Continuing through July 1, 2013
This airy, minimal gallery space was subtly transformed this summer: its soft white walls belied a peculiar pallor; its gravel walk crunched a little ominously; a sharp wind coaxed its way into the gallery corners and stayed there. If Gebert's setting had characteristics of an almost-too-scary 19th century ghost story, it’s because the space was hung with the work of Covington Jordan, whose mysterious, goth-flavored paintings are as densely crafted as they are thematically elusive. The vintage appearance of "Wreath" is enhanced by its raw linen background, which is overlaid with burlap. The painting features a central ring of flowers, which in turn surround a wolf-like creature that is obscured but for its blazing blue-green eyes. It’s foreboding and a little deranged, and I could see it hanging nicely in the private study Edgar Allen Poe.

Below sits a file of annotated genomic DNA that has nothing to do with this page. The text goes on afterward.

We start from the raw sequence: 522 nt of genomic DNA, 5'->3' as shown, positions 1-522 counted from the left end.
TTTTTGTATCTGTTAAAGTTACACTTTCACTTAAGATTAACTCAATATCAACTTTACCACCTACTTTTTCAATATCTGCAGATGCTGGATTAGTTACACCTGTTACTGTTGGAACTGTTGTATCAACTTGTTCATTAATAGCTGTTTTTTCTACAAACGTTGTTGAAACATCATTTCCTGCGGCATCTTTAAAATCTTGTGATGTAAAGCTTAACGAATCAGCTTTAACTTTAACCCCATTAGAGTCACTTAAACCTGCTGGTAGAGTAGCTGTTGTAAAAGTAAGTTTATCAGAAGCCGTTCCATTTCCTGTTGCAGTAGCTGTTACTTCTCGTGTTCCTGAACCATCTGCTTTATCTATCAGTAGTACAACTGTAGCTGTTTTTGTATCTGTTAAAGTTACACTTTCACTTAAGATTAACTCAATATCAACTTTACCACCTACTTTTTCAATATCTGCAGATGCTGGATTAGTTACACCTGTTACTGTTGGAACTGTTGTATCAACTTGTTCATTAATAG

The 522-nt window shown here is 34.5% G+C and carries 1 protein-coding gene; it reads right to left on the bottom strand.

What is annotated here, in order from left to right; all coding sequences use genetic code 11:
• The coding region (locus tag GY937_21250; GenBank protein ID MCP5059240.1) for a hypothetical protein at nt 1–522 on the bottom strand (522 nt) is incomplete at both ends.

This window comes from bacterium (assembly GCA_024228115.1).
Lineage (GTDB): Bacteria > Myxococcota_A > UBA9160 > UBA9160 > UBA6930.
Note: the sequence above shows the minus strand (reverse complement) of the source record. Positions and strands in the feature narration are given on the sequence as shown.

Elsewhere, Jordan’s wolves are quiet, even contemplative, but ready to pounce. The private, deeply deliberate artist likes it that way. He says, “Lots of my paintings are about redemption, or are related to the concept. But I never try to explain my work; I want the viewer to do the interpreting.” Entirely self-taught, Jordan doesn’t shy away from incorporating unexpected materials into his compositions. A handful of the paintings are embellished with thickly painted flowers, whose resemblance to dried roses is so strong I was surprised to learn the artist makes them himself. The shape-shifting surfaces of Jordan’s canvases seem to have a life of their own: they are left unpainted in spots; they twist and languish under thick layers of paint; they are often scrawled with fragments of text.
One of the most intriguing works in the show is "Follow Me." Framed in kitschy faux wood, it was once a painting of Christ that Jordan found at a secondhand store. He covered the central figure with arching, whitish paint, but left the original, Olde English lettering, "Follow Me," at the bottom. A noxious green, in turns jarringly fluorescent and goopily matted, seems to gush from the painting’s center. Jordan’s paintings are grim and cunning fairy tales that are so bizarre and unexpectedly pretty that you almost don’t care how they end.